Garbage Truck

Haulers forced to get creative to fill empty jobs

Though there is a general shortage of workers across the trucking industry, filling positions for CDL drivers and technicians presents the biggest challenges.

The growing labor shortage across the waste and recycling industry has caused some hiccups for collection services in some areas of the country.

Take Houston, for instance, where the city’s fleet management department has been forced to pull nearly three dozen collection trucks off the road due to maintenance problems. Many of the fleet’s aging trucks — some 15 years old — are in need of repairs, but there aren’t enough technicians on hand to fix them.

And because of the nationwide truck driver shortage, since last November, when collection delays really picked up in Houston, city sanitation employees have clocked in around $948,000 in overtime pay.

In order to keep up with their regular collection schedules during this shortage, haulers will have to think outside the box when it comes to recruiting new employees and retaining the talent they already have. Though there is a general shortage of applicants within the labor pool, filling positions for commercial driver’s license (CDL) drivers and technicians present the greatest challenges for waste and recycling companies.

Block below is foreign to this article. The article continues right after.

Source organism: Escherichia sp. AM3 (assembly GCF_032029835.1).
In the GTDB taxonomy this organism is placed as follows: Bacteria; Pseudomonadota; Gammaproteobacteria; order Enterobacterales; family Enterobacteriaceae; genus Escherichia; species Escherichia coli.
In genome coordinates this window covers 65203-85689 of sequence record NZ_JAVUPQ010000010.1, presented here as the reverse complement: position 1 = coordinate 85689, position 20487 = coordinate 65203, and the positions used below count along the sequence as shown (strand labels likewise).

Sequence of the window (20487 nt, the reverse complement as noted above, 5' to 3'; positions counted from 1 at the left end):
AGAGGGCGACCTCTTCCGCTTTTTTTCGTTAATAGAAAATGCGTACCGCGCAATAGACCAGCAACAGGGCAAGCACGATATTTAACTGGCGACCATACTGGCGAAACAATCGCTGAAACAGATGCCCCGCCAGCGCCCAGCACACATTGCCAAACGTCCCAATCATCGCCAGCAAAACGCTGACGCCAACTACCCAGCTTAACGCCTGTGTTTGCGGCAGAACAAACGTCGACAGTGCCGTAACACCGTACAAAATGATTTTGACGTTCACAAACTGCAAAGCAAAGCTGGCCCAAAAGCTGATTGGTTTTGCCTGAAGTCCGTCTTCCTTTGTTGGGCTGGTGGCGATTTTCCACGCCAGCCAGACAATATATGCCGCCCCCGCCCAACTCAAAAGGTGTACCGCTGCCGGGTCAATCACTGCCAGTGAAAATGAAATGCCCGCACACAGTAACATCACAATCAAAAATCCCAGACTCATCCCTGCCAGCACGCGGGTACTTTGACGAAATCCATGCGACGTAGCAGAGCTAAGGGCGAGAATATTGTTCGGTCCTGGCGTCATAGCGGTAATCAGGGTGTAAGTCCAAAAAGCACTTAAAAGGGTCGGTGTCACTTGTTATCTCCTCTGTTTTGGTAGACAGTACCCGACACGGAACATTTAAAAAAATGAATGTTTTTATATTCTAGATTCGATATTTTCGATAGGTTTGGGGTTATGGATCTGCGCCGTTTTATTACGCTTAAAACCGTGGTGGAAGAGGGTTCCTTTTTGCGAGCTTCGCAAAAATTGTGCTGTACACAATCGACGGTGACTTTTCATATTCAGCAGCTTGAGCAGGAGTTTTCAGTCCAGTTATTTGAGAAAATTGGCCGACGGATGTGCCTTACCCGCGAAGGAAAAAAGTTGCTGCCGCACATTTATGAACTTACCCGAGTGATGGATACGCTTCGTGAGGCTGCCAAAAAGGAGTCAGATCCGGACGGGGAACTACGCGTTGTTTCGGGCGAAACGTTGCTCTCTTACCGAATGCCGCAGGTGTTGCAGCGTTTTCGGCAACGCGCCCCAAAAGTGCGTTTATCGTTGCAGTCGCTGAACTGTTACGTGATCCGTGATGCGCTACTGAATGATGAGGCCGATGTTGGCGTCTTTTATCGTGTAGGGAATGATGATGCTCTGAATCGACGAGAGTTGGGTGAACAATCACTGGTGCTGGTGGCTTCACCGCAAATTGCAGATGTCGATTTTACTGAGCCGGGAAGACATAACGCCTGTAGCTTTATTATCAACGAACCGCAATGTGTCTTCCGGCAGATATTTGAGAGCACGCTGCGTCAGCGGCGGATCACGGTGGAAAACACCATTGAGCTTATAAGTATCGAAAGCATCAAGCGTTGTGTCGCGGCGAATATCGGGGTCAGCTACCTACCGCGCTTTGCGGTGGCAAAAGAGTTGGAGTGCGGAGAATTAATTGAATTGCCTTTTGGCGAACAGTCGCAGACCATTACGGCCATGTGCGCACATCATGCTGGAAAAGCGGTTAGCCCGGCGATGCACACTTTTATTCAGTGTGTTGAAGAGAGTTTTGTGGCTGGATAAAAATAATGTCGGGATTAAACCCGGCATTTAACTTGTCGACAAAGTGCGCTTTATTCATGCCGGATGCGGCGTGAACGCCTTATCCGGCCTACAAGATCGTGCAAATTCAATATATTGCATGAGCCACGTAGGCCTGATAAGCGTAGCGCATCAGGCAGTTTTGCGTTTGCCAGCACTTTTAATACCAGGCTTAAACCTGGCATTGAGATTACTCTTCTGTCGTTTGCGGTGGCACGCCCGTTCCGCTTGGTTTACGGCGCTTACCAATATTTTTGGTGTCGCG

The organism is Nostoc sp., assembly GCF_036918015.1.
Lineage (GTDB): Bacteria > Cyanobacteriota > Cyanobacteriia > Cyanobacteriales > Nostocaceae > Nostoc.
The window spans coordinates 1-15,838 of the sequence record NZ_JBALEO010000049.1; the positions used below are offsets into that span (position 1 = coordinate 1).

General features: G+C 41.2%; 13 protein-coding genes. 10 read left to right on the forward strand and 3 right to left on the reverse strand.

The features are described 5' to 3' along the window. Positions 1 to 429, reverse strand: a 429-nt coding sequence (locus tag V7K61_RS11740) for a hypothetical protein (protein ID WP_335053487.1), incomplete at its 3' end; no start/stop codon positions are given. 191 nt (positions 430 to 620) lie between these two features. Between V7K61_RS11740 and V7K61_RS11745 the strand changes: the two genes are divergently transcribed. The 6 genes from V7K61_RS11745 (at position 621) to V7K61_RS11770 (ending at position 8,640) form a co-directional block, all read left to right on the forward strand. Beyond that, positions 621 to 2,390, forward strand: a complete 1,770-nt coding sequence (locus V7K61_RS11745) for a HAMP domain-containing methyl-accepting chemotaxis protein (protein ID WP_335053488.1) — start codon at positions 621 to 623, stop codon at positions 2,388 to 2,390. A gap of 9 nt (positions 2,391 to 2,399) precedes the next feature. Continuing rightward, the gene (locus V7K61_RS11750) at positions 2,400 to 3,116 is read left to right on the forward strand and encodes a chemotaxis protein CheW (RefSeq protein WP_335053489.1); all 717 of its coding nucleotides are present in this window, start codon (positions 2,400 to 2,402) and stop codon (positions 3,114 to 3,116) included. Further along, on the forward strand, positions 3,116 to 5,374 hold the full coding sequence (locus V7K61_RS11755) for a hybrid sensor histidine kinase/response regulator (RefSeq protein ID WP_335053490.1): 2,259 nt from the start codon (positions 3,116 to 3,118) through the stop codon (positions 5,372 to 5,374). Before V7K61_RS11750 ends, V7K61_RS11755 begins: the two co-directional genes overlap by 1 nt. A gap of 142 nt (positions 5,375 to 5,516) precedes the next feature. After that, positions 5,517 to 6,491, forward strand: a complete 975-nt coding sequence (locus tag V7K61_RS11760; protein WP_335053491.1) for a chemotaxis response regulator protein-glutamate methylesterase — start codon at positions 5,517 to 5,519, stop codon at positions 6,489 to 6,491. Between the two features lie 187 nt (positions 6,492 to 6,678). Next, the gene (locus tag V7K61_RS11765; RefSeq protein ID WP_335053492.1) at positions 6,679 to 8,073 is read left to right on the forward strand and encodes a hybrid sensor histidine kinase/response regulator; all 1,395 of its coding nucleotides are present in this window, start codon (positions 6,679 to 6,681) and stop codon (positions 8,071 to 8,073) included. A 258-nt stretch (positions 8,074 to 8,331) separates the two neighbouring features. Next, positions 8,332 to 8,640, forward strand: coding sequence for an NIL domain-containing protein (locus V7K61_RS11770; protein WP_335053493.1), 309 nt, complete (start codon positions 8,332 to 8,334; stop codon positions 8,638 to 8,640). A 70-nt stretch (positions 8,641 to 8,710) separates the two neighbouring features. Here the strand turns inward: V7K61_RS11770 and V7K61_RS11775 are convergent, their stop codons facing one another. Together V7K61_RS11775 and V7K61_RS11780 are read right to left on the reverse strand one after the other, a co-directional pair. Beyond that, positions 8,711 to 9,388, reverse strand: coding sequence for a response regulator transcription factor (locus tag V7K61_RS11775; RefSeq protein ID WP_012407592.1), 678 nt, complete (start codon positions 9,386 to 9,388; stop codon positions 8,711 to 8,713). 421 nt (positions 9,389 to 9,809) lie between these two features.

Ron Bergamini, chief executive officer of Action Environmental Services, which provides waste management services for New York’s five boroughs and northern New Jersey, explains that the more skilled the position, the harder it is to hire people.

“Finding people who are qualified is the biggest challenge,” he said. “New York poses a problem in that so much of the work, mainly with the drivers and helpers, is done at night. So, while there is a truck driver shortage all over the country, now it’s compounded with the fact that you have to work at night in tough conditions.”

In an effort to fill some of the holes in its workforce, Action employed the services of New York-based Center for Employment Opportunities (CEO) about 10 years ago. CEO works to provide people returning from prison immediate paid employment, skills training, and ongoing career support.

After overcoming the initial reluctance of hiring people who were formerly incarcerated, Bergamini says the company has had continued success with the program. Over the last decade, Action has hired around 140 to 150 people through CEO.

“We work with a few groups, but CEO was the one that rose to the top,” explained Bergamini. “We started out with a handful of people, and it worked as time went on. I define success as people who have stayed with us for a year or longer. Then, we got into a system where we would send some of our people over to CEO’s offices with the theory that the more people understood the job they were going to take, the more likely they would be successful. And it really developed from there. While I was the one pushing it in the company initially, soon lots of folks became champions of it because we did have that success.”

Moving forward, Action is also looking to pull the trigger on an apprentice program to train and onboard more technicians. However, Bergamini said he wishes he had more resources to train additional people, particularly since the job of a refuse truck technician has become more technical than ever.